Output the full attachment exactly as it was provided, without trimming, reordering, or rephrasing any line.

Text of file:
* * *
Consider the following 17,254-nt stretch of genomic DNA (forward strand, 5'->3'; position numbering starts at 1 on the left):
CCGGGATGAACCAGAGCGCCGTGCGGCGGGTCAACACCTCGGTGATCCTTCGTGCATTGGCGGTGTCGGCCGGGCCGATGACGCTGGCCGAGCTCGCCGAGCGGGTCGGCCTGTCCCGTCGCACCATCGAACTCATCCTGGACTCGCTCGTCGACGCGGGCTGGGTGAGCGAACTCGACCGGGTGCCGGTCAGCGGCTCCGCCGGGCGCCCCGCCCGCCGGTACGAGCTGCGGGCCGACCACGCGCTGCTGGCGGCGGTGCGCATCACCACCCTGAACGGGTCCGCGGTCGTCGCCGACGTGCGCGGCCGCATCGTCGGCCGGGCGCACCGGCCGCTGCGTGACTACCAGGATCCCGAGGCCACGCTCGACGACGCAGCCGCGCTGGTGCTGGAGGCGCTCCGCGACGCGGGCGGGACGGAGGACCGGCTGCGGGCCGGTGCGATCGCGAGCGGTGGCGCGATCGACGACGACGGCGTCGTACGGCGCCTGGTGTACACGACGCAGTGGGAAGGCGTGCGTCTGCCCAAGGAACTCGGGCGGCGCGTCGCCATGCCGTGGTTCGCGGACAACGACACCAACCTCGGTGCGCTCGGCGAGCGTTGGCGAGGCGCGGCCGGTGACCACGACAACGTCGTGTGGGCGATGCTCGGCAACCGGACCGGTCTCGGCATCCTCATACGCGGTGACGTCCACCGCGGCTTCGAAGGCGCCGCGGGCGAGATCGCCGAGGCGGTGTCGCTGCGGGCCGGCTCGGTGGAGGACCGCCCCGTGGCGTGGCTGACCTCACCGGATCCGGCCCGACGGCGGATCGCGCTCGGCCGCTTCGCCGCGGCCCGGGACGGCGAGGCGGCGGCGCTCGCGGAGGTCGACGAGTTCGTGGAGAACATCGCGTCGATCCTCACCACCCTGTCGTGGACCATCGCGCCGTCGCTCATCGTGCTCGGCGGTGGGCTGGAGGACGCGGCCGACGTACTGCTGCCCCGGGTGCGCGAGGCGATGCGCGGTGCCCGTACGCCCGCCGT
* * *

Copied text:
Consider the following 17,254-nt stretch of genomic DNA (forward strand, 5'->3'; position numbering starts at 1 on the left):
CCGGGATGAACCAGAGCGCCGTGCGGCGGGTCAACACCTCGGTGATCCTTCGTGCATTGGCGGTGTCGGCCGGGCCGATGACGCTGGCCGAGCTCGCCGAGCGGGTCGGCCTGTCCCGTCGCACCATCGAACTCATCCTGGACTCGCTCGTCGACGCGGGCTGGGTGAGCGAACTCGACCGGGTGCCGGTCAGCGGCTCCGCCGGGCGCCCCGCCCGCCGGTACGAGCTGCGGGCCGACCACGCGCTGCTGGCGGCGGTGCGCATCACCACCCTGAACGGGTCCGCGGTCGTCGCCGACGTGCGCGGCCGCATCGTCGGCCGGGCGCACCGGCCGCTGCGTGACTACCAGGATCCCGAGGCCACGCTCGACGACGCAGCCGCGCTGGTGCTGGAGGCGCTCCGCGACGCGGGCGGGACGGAGGACCGGCTGCGGGCCGGTGCGATCGCGAGCGGTGGCGCGATCGACGACGACGGCGTCGTACGGCGCCTGGTGTACACGACGCAGTGGGAAGGCGTGCGTCTGCCCAAGGAACTCGGGCGGCGCGTCGCCATGCCGTGGTTCGCGGACAACGACACCAACCTCGGTGCGCTCGGCGAGCGTTGGCGAGGCGCGGCCGGTGACCACGACAACGTCGTGTGGGCGATGCTCGGCAACCGGACCGGTCTCGGCATCCTCATACGCGGTGACGTCCACCGCGGCTTCGAAGGCGCCGCGGGCGAGATCGCCGAGGCGGTGTCGCTGCGGGCCGGCTCGGTGGAGGACCGCCCCGTGGCGTGGCTGACCTCACCGGATCCGGCCCGACGGCGGATCGCGCTCGGCCGCTTCGCCGCGGCCCGGGACGGCGAGGCGGCGGCGCTCGCGGAGGTCGACGAGTTCGTGGAGAACATCGCGTCGATCCTCACCACCCTGTCGTGGACCATCGCGCCGTCGCTCATCGTGCTCGGCGGTGGGCTGGAGGACGCGGCCGACGTACTGCTGCCCCGGGTGCGCGAGGCGATGCGCGGTGCCCGTACGCCCGCCGT